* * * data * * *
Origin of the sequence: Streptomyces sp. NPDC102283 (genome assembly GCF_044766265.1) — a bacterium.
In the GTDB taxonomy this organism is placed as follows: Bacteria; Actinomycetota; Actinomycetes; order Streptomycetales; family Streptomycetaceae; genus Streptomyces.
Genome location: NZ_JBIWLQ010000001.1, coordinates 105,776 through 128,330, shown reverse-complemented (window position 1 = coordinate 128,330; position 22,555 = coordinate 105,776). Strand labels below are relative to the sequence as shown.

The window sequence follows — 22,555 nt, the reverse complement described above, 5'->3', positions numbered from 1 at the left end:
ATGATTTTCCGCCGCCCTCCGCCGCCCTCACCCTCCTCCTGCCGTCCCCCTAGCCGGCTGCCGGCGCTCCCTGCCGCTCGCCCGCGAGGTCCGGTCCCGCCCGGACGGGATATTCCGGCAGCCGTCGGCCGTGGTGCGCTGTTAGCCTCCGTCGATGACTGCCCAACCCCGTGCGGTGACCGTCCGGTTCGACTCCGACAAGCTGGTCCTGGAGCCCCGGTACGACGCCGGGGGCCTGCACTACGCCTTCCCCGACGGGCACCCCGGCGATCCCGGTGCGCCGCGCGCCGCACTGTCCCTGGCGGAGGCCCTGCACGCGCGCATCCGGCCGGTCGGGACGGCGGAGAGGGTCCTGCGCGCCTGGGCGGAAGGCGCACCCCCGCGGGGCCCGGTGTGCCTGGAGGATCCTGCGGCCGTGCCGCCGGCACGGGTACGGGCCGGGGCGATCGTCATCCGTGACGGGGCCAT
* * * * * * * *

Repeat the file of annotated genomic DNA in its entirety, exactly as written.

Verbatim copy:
Origin of the sequence: Streptomyces sp. NPDC102283 (genome assembly GCF_044766265.1) — a bacterium.
In the GTDB taxonomy this organism is placed as follows: Bacteria; Actinomycetota; Actinomycetes; order Streptomycetales; family Streptomycetaceae; genus Streptomyces.
Genome location: NZ_JBIWLQ010000001.1, coordinates 105,776 through 128,330, shown reverse-complemented (window position 1 = coordinate 128,330; position 22,555 = coordinate 105,776). Strand labels below are relative to the sequence as shown.

The window sequence follows — 22,555 nt, the reverse complement described above, 5'->3', positions numbered from 1 at the left end:
ATGATTTTCCGCCGCCCTCCGCCGCCCTCACCCTCCTCCTGCCGTCCCCCTAGCCGGCTGCCGGCGCTCCCTGCCGCTCGCCCGCGAGGTCCGGTCCCGCCCGGACGGGATATTCCGGCAGCCGTCGGCCGTGGTGCGCTGTTAGCCTCCGTCGATGACTGCCCAACCCCGTGCGGTGACCGTCCGGTTCGACTCCGACAAGCTGGTCCTGGAGCCCCGGTACGACGCCGGGGGCCTGCACTACGCCTTCCCCGACGGGCACCCCGGCGATCCCGGTGCGCCGCGCGCCGCACTGTCCCTGGCGGAGGCCCTGCACGCGCGCATCCGGCCGGTCGGGACGGCGGAGAGGGTCCTGCGCGCCTGGGCGGAAGGCGCACCCCCGCGGGGCCCGGTGTGCCTGGAGGATCCTGCGGCCGTGCCGCCGGCACGGGTACGGGCCGGGGCGATCGTCATCCGTGACGGGGCCAT